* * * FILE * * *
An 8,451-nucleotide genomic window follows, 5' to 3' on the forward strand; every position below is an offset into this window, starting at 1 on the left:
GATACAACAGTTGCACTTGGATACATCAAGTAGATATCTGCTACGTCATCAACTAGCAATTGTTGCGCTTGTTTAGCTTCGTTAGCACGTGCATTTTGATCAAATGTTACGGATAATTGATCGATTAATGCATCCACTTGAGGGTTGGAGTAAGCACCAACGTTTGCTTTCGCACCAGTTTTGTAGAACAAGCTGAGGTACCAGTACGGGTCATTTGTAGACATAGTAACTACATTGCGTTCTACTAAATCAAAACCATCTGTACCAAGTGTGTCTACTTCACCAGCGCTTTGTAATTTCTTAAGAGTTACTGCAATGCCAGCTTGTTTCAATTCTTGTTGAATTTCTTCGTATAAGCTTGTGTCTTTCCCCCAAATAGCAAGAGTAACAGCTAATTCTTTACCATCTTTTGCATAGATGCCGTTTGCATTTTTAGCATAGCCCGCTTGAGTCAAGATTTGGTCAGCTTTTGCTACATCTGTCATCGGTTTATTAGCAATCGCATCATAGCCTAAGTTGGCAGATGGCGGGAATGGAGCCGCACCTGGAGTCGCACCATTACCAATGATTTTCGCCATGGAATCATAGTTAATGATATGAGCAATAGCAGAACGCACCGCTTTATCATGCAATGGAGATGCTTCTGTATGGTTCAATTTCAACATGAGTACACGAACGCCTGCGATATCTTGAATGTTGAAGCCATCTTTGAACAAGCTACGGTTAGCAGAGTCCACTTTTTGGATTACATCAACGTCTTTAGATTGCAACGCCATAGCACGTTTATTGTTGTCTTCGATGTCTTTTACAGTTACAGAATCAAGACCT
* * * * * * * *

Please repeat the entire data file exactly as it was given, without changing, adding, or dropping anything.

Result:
An 8,451-nucleotide genomic window follows, 5' to 3' on the forward strand; every position below is an offset into this window, starting at 1 on the left:
GATACAACAGTTGCACTTGGATACATCAAGTAGATATCTGCTACGTCATCAACTAGCAATTGTTGCGCTTGTTTAGCTTCGTTAGCACGTGCATTTTGATCAAATGTTACGGATAATTGATCGATTAATGCATCCACTTGAGGGTTGGAGTAAGCACCAACGTTTGCTTTCGCACCAGTTTTGTAGAACAAGCTGAGGTACCAGTACGGGTCATTTGTAGACATAGTAACTACATTGCGTTCTACTAAATCAAAACCATCTGTACCAAGTGTGTCTACTTCACCAGCGCTTTGTAATTTCTTAAGAGTTACTGCAATGCCAGCTTGTTTCAATTCTTGTTGAATTTCTTCGTATAAGCTTGTGTCTTTCCCCCAAATAGCAAGAGTAACAGCTAATTCTTTACCATCTTTTGCATAGATGCCGTTTGCATTTTTAGCATAGCCCGCTTGAGTCAAGATTTGGTCAGCTTTTGCTACATCTGTCATCGGTTTATTAGCAATCGCATCATAGCCTAAGTTGGCAGATGGCGGGAATGGAGCCGCACCTGGAGTCGCACCATTACCAATGATTTTCGCCATGGAATCATAGTTAATGATATGAGCAATAGCAGAACGCACCGCTTTATCATGCAATGGAGATGCTTCTGTATGGTTCAATTTCAACATGAGTACACGAACGCCTGCGATATCTTGAATGTTGAAGCCATCTTTGAACAAGCTACGGTTAGCAGAGTCCACTTTTTGGATTACATCAACGTCTTTAGATTGCAACGCCATAGCACGTTTATTGTTGTCTTCGATGTCTTTTACAGTTACAGAATCAAGACCT